22 33 UNITED STATES PATENT OFFICE CERTIFICATE OF CORRECTION Patent 3 .582 .661 Dated June L L971 Inventor) HERMANUS STEPHANUS JOSEPHUS PIJLS It is certified that error appears in the above-identified patent and that said Letters Patent are hereby corrected as shown below:

Col. 4, lines 49-50, cancel "and comprising furthermore";

Signed and sealed this 2nd day of November 1971.

(SEAL) Attest:

EDWARD M.F'LETCHER,JR. ROBERT GOTTSCHALK Attesting Officer Acting Commissioner of Patents

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Referenced by
Citing PatentFiling datePublication dateApplicantTitle
US3709612 *Mar 10, 1971Jan 9, 1973Miles LabApparatus for measuring reflected light under stabilized light source conditions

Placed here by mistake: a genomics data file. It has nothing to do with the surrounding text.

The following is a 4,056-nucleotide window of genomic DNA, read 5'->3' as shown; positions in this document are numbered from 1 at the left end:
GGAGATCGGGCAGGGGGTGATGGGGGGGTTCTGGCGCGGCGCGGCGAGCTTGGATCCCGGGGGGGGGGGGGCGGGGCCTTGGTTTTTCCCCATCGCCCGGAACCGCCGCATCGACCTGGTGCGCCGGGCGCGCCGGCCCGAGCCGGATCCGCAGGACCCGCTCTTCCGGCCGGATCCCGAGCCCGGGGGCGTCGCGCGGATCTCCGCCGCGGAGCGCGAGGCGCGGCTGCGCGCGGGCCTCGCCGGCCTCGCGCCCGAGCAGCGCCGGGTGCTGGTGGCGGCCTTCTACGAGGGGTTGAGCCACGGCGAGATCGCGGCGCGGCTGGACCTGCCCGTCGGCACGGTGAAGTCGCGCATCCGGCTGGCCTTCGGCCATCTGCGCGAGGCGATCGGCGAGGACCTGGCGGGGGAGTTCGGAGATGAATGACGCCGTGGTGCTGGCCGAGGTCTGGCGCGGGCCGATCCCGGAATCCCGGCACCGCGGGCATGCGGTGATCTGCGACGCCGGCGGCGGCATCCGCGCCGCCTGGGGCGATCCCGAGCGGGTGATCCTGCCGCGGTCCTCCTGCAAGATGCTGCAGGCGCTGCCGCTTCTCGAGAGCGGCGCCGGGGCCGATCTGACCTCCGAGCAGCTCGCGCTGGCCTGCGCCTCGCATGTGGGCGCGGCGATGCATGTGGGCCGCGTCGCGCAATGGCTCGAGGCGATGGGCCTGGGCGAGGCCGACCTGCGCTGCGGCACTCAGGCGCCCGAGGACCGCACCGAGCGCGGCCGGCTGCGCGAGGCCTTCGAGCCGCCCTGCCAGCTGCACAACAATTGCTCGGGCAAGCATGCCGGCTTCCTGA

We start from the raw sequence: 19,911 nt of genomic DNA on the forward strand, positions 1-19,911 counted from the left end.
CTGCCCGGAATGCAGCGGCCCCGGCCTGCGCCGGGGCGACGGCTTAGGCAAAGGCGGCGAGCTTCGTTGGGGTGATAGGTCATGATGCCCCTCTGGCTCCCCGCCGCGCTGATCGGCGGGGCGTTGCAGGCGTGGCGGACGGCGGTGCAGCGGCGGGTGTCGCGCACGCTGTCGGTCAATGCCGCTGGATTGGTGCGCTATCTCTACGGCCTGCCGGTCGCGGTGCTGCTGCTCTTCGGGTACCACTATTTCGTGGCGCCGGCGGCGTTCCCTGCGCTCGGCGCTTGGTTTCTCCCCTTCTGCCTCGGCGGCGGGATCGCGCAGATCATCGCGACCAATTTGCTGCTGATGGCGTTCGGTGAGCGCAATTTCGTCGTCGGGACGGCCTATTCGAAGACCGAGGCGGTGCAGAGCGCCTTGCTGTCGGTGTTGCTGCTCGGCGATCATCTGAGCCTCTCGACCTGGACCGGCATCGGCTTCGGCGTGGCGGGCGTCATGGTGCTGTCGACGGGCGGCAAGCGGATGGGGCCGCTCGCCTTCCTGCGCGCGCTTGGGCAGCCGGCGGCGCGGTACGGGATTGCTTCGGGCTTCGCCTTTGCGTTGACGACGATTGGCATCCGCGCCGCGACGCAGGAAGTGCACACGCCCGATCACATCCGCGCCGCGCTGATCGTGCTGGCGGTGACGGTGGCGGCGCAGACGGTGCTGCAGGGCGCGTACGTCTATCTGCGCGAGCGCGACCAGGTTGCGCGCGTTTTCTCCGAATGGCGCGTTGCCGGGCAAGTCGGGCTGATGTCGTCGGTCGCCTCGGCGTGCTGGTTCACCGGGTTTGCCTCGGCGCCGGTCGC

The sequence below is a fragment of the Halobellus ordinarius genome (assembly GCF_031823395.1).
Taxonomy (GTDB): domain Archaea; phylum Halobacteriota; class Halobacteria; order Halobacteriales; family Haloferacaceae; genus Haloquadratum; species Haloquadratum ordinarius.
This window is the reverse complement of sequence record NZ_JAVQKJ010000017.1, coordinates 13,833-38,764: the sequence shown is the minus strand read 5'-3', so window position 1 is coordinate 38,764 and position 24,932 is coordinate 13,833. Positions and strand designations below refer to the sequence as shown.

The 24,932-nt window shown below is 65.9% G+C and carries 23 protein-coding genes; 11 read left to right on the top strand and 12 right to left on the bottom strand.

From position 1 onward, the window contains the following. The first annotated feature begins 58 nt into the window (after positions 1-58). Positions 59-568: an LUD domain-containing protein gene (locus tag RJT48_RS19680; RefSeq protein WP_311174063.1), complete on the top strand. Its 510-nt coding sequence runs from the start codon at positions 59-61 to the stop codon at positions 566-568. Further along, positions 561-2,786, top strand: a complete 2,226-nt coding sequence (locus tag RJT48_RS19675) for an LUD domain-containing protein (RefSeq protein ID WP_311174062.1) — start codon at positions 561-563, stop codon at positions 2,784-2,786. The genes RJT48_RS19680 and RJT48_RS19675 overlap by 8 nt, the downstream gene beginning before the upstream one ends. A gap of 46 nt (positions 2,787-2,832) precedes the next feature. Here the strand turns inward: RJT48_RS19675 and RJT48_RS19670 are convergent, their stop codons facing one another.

US3775617 *Aug 10, 1972Nov 27, 1973Lewis Eng CoServo apparatus with photosensitive device and compensating circuit
US3815994 *Mar 31, 1972Jun 11, 1974Kaman Sciences CorpSystem and method for measuring distance
US3901812 *Jan 17, 1974Aug 26, 1975Satt Elektronik AbVisibility meter using multiple light beams
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EP2644552A3 *Jan 21, 2013Apr 23, 2014Murata Machinery, Ltd.Yarn defect detecting device and method and yarn winding machine
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Classifications
U.S. Classification250/205, 250/559.2, 28/227, 356/238.2, 356/429, 250/559.24
International ClassificationB65H63/06
Cooperative ClassificationB65H63/065, B65H2701/31
European ClassificationB65H63/06C4